On Nov. 18, 1944, at 800 AM Task force 1 was to take the high ground south of Geronsweiler while task force 2 and task force X were to capture Apweiler. All 3 were then to combine and take Geronsweiler. At 800 AM, 2 armored Battlions moved into the open to start their attack on Geronsweiler and they were hit by 20 german tanks supported by infantry and artillery. The US armoured Battalions were out manuevered and out gunned by the germans and retreated into Puffendorf. The germans did not push their advantage. In the 6 hour attack, task force l lost the equivilent of a tank battalion. Task force 2 and task force X launched counter attacks against Apweiler at 0800 and ware stopped COLD. By 1800 hrs., the germans began a heavy counter attack against Immendorf. They broke thru the US defenders but were finally driven back. Task force 1 of the CCA, 2nd Armored Div. arrived in Puffendorf and attacked NE to take Ederen. It then headed east from Puffendorf and encountered a tank ditch with 15 german tanks on the other side. During the day the US lost 25 tanks and 28 other tanks were put out of commission. By 1400 hrs a battlalion of infantry supported by a Co. of tanks working their way thru the draws were trying to reach a small knoll SE of Immendorf attacked toward Apweiler. By 1530 Apweiler was captured and by 1400 hrs, it was secured by the lst Battalion, 406th Inf. At 1600 hrs the high ground east of Floverich was attacked and secured by dark. Late in the day CCA took Settarich. Further to the west the lst and 2nd Battalions of the 334 Inf., 84th Div. attacked toward Loherhot, which was east of Geilenkirchen and southwest of Prummern. [11] Nov. 19, 1944, CCB beat off german counterattacks. During the night the 406th infantry patrols reached the outskirts of Geronsweiler which was to be the next days objective. The XIX Corp [2nd Armored, 29th Div. and 30th Inf. Div along with the attached 406th Inf.] attacked in the direction of Ederen and Frialdenhoven. They beat back german counter attacks but were hindered by anti -- tank ditches. By nightfall they were still 1000 yards from Frialdenhoven. The 333rd infantry of the 84th attacked toward Prummeran, from Waurichen, kicking off the XII corps offensive of which the l02div was to take part. The record of the XIII corps is not available to me, and very little of it is available in the Division history.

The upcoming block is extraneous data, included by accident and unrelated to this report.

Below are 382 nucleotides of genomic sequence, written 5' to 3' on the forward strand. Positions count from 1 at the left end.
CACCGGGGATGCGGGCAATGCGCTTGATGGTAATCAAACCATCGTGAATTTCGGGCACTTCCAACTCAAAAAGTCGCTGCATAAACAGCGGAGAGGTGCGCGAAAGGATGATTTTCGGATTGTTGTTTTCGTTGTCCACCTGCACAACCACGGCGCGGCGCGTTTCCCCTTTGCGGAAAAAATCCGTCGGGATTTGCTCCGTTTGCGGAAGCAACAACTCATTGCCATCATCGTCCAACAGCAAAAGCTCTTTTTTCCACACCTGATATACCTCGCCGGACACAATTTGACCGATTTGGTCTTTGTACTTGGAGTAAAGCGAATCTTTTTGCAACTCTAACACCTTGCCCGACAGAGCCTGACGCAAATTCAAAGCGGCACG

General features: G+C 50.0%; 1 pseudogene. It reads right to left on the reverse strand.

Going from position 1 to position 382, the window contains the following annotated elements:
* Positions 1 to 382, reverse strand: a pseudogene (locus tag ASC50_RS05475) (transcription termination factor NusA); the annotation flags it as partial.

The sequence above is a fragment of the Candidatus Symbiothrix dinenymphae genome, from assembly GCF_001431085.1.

Nov. 20, 1944, In a driving rain, the XIX corps resumed its attack to capture Frialdenhoven, Edern and Geronsweiler, During the battle the germans counterattacked and 60 -- 80 tiger and panther tanks were repulsed. Task force B of the CCA attacked thru a minefield and by night had occuppied and cleared Frialdenhoven. Task force A attacked toward Edern at 1000. They surprised the germans by attacking north from Friedenhoven and approaching Edern from the SW. By 1330 they were in position to attack and by 1730 they occupied the town and prepared for defense. At 0900 Task force 1, CCB, attacked north and NE to capture hill 106.6, Task force 2, which was to attack and capture the southern half of Geronweiler ran into heavy fire. Task force X, attacking at the same time got fire from Beeck and Prummeren. Despite heavy losses, by 1400 Geronsweiler was occupied and prepared for defense.